Before long, she begins disobeying orders and attempts to live as any regular person might. However, her alien heart isn’t softened by seeing the goodness in her victims, nor does she suddenly come down with an inexplicable case of compassion, as usually happens in science fiction. (At one point, she in fact looks upon acts of self-sacrifice and bravery on a beach dispassionately, as if it was bacteria scattering under a microscope in unknowable ways). It’s instead imperfection, peculiarity, and deformity that intrigues her most, particularly after she picks up a young man with facial neurofibromatosis (Adam Pearson). In private, she inspects her nude body in a mirror, stretching awkwardly and watching the wrinkles form. Did her dossier on Earth not reveal just how self-conscious we humans can be? She may not suffer from original sin, or shame, yet she too learns how humbling it is to have to carry around these weird, freakish flesh bags called bodies.

Under the Skin will rankle some viewers. Okay, most. Not even the presence of A-lister Johansson, Glazer’s genuinely chilling horror-movie moments, puncturing the unbearable bubbles of tension, or Daniel Landin’s dazzling cinematography could make this go down smooth. Nonetheless, to those who think it nonsense – (cough) the guy behind me as I left its screening (cough) – you don’t have to gaze too deeply to find meaning in it all. Under the Skin is about an alien who becomes entranced by her feminine qualities and how powerful they can be, only to pay the price for being a woman in the world, leered at and lusted over, in increasingly dangerous scenarios. Stunning to behold, often impossible-seeming, hypnotic and profoundly affecting, Under the Skin achieves what some sci-fi films could only ever dream of: actually taking us to another universe entirely.


Check out Simon Miraudo’s archive of reviews.

Under the Skin plays the Revelation Perth International Film Festival July 6 and 9, 2014. It’s also showing in select cinemas around Australia.

Photo sensitivity – Finding Vivian Maier review

Finding Vivian Maier

By Simon Miraudo
July 4, 2014

Separating the art from the artist – or the sandwich art from the sandwich artist – is sticky stuff. Maybe impossible. Inappropriate, even. But what if the art has separated itself from the artist; is lost and only found after the artist has abandoned their creative pursuits, and appreciated despite their creator’s true identity being nearly inscrutable? Does digging into their past – perhaps intentionally made obscure – give that art greater depth? Does it make the life of the late artist more valuable? Or does it besmirch something pure when the artist’s more unsavoury aspects come to light?

These are the questions faced by John Maloof. The Chicagoan purchased a $400 box of anonymous photos in the mid-2000s and found inside a treasure trove of incisive, indelible, American street photography from the 1940s, ’50s, ’60s, and ’70s; all, amazingly, captured in secret by a working nanny named Vivian Maier. In his documentary, Finding Vivian Maier, Maloof and co-director Charlie Siskel seek to give their enigmatic subject her due, uncovering further negatives (around 100,000) and amusing videos. Convincing us of her talent is easy. What’s significantly more difficult a task is piecing together the experiences that formed it; before she ultimately succumbed to the mental illness that always flirted just beneath the surface of her curious personality.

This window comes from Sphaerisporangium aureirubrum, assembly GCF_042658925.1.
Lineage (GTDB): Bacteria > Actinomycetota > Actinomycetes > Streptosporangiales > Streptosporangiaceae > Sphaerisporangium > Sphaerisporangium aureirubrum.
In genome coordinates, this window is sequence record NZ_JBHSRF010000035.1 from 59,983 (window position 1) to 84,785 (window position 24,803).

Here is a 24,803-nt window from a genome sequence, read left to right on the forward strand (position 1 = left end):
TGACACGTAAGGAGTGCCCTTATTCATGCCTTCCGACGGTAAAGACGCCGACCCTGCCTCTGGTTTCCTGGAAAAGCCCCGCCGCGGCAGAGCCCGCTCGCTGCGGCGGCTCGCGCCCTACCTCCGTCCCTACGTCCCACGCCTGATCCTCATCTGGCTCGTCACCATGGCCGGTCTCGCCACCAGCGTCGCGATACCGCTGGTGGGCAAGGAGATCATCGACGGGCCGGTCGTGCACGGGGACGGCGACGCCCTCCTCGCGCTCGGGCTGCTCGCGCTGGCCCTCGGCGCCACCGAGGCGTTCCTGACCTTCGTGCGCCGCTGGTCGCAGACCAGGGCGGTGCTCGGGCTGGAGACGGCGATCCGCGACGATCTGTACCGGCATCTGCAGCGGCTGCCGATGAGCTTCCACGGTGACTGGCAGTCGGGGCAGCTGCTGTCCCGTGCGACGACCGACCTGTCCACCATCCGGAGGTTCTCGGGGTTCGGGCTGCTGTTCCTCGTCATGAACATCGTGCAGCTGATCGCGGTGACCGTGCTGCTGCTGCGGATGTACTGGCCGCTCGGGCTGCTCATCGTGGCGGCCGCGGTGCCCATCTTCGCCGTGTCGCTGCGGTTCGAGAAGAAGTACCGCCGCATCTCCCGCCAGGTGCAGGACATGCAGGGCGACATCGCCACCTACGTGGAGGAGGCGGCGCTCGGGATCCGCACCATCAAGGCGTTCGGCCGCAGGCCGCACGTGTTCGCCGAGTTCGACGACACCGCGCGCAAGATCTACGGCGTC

Finding Vivian Maier

Something like a cross between Stories We Tell, a patchwork quilt of a doco that pays tribute to director Sarah Polley‘s mother through blended home movies and re-enactments, and Frank, a fictional tale about a musician whose internal, emotional struggles colour (and are also cured by) his music, Finding Vivian Maier is an exquisite portrait of an almost-lost icon. The talking heads who attempt to characterise Vivian – many of them her former charges – can barely reach a consensus on what she liked to be called, how to spell her name, or if her vaguely-European accent was even real. And yet, her negative is slowly exposed, revealing fully the troubled, fiercely funny, sometimes abusive, and fiendishly talented photographer hiding behind her omnipresent Rolleiflex camera.

Though the film, at first, feels like a self-congratulatory attempt by Maloof to make his discovery (rather than Maier’s actual work) seem the triumphant achievement, it doesn’t take long for her powerful pictures to overshadow the very competent movie containing them (which does a fine job of contextualisation). The videos are even more valuable, at least in regards to giving us a glimpse at the woman shooting them, such as the moment in which she presses a female passer-by to give her thoughts on a hot button issue, saying, “women are supposed to be opinionated.” A professor recalls Vivian’s explanation for her fevered photo-taking (none ever submitted for publication): “I’m sort of a spy.” That she was. For decades, without anyone knowing, she etched several generations of Americans into eternity. Maloof and Siskel have made a very watchable flick, however their truly significant actsort of like Domhnall Gleeson in Frankis reintroducing the world to an important, nearly-forgotten figure. Artists in service of other artists. No separation necessary.


Check out Simon Miraudo’s archive of reviews.

Finding Vivian Maier plays the Revelation Perth International Film Festival July 5, 8, 12 and 13.

Still burns – Endless Love review

Endless Love